That afternoon, the local lion pride was largely ignored by the guests of Little Vumbura and its sister camp, Vumbura Plains. We were all hell bent on finding the beautiful male leopard again. The search party found the leopard not too far from the sable herd of 15. Yes, 15, not 16. The little sable calf was missing. Lazarus speculated that the leopard had probably taken the calf at some point in the afternoon and cached the carcass on a tree. Before they are allowed to join the herd, sable calves are hidden in the thick bush for about two weeks by their mothers. The calf we had seen probably just joined the heard, and thus, is about as young a sable as one can expect to see. We had nicknamed him Bambi. A certain sense of sadness came over us.

Near the airstrip one afternoon, what appeared to be smoke was seen in the distance. Bush fire was my guess, but Lazarus declared, “buffalo”. A herd of perhaps 300 buffalos was on the move, enveloping the plain with dust. Robert Ruark once said buffalos look at you like you owe them money. So true for solitary old bulls, but in a herd they appear almost gentle. The enormity of the herd conjures up images of what the Great Plains of North America must have been like with great herds of bison.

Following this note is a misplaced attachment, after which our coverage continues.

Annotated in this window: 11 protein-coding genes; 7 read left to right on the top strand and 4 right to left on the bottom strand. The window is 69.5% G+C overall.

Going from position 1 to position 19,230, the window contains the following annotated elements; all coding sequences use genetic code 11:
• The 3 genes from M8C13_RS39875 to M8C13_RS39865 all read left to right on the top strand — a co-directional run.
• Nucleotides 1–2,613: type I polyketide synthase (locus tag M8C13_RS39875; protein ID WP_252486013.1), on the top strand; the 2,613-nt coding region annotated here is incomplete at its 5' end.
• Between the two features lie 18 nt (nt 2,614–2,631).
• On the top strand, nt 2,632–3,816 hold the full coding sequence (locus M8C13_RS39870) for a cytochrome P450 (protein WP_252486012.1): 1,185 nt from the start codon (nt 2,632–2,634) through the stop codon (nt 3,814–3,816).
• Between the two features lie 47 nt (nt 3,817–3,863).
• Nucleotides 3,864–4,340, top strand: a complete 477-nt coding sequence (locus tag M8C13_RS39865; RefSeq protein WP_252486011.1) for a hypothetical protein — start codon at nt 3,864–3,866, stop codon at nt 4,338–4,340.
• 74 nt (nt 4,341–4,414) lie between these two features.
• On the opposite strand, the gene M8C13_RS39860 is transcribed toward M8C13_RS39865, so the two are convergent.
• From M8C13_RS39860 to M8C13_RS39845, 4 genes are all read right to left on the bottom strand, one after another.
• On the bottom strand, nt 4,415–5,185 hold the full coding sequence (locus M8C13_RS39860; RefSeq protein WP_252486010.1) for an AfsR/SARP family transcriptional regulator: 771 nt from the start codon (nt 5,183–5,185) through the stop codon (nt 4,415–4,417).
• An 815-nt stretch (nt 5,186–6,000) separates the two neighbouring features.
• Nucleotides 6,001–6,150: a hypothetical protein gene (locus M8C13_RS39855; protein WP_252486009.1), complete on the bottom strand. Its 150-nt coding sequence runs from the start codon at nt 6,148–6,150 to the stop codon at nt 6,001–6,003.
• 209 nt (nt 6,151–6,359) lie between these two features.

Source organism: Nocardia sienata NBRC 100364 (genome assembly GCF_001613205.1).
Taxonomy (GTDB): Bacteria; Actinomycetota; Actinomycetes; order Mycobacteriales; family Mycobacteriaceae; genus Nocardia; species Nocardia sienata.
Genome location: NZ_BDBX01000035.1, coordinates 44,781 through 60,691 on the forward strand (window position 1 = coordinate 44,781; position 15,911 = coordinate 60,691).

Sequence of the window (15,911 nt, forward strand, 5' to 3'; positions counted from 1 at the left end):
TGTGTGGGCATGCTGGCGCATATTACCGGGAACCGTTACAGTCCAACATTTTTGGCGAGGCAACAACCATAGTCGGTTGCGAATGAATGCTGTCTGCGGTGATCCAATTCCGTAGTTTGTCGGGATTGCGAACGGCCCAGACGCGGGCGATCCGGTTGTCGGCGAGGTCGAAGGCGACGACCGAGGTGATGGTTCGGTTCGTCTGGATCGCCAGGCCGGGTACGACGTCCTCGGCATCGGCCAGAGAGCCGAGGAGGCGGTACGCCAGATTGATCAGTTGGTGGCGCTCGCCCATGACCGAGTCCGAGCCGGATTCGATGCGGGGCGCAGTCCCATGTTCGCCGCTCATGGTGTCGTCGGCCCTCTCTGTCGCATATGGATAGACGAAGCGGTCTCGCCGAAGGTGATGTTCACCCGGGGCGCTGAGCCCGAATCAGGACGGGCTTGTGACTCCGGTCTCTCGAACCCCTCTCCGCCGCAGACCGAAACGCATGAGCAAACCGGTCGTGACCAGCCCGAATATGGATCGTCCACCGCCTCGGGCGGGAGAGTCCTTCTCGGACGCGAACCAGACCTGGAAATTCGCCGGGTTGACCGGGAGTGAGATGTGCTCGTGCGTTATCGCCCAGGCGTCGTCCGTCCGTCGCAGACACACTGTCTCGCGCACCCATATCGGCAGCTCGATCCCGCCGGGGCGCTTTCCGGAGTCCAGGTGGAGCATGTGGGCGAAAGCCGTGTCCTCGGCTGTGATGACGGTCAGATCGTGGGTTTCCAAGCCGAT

The last morning at Vumbura we decided to take a nature walk led by Brian and his rifle. Our transfer flight was much later in the day, so after the walk, we begged Lazarus for one last short game drive. Within minutes, we encountered the same sable herd. The majestic, jet-black bull was thrashing the bushes around him with his scimitar-shaped horns in classic dominance display. Then, behind one of those bushes appeared the tawny body. The sable calf was alive! Apparently, the calf had been hidden somewhere all this time. It was certainly an uplifting moment and a fitting end for our stay at Vumbura. The fact that our guide’s name was Lazarus had nothing to do with the reemergence of the sable calf, did it?